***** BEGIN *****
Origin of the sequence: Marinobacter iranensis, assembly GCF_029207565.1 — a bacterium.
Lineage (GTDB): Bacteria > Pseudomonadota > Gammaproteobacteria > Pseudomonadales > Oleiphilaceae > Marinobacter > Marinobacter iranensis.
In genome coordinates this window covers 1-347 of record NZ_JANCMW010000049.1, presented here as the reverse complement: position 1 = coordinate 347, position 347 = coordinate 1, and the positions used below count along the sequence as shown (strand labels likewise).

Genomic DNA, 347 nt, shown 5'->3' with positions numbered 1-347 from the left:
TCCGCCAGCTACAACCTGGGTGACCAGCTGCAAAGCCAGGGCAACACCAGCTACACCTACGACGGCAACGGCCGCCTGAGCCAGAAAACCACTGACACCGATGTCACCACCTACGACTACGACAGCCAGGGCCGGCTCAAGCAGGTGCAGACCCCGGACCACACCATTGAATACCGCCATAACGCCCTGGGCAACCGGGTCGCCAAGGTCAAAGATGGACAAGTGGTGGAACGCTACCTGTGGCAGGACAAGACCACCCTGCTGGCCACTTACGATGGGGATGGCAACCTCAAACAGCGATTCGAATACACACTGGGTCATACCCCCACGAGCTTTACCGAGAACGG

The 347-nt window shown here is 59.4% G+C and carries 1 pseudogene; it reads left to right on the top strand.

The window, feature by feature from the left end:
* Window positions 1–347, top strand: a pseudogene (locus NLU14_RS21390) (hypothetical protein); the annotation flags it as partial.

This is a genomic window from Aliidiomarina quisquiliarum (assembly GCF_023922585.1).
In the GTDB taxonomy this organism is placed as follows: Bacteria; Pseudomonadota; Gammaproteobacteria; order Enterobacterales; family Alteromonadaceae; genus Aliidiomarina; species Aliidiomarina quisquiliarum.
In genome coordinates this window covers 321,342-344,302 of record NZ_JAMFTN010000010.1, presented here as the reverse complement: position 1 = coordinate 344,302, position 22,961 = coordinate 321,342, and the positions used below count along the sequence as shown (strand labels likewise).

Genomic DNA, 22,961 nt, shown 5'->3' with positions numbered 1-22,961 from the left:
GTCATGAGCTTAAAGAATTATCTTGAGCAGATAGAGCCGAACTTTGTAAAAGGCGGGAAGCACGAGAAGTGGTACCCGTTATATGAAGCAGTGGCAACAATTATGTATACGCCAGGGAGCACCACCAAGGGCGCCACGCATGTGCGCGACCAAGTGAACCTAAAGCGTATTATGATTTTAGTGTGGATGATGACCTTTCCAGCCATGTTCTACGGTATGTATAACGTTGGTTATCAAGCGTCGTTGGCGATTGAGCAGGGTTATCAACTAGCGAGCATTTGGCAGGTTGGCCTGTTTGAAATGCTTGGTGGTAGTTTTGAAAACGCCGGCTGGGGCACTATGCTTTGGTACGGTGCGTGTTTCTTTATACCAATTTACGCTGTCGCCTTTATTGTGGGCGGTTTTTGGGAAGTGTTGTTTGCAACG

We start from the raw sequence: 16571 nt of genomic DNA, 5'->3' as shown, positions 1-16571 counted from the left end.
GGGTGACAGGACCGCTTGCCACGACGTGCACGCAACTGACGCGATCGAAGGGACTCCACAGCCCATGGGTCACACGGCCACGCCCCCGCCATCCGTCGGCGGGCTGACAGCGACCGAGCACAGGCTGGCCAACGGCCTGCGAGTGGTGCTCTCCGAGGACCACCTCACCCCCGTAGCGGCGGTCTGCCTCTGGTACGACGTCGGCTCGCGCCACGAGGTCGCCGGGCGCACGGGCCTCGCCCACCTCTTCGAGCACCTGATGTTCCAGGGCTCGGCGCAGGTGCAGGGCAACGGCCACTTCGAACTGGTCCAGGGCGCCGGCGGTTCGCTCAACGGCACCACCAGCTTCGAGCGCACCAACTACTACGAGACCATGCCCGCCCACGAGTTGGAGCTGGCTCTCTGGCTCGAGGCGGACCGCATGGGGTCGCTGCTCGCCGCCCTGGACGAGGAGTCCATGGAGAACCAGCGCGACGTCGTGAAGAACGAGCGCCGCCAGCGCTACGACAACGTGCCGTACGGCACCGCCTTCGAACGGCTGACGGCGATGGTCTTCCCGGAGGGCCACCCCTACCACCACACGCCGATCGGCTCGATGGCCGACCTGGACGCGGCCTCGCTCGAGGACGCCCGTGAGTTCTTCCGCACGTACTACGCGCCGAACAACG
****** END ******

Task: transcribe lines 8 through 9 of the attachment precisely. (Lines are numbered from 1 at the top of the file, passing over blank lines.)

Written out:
* Window positions 1–347, top strand: a pseudogene (locus NLU14_RS21390) (hypothetical protein); the annotation flags it as partial.

This is a genomic window from Aliidiomarina quisquiliarum (assembly GCF_023922585.1).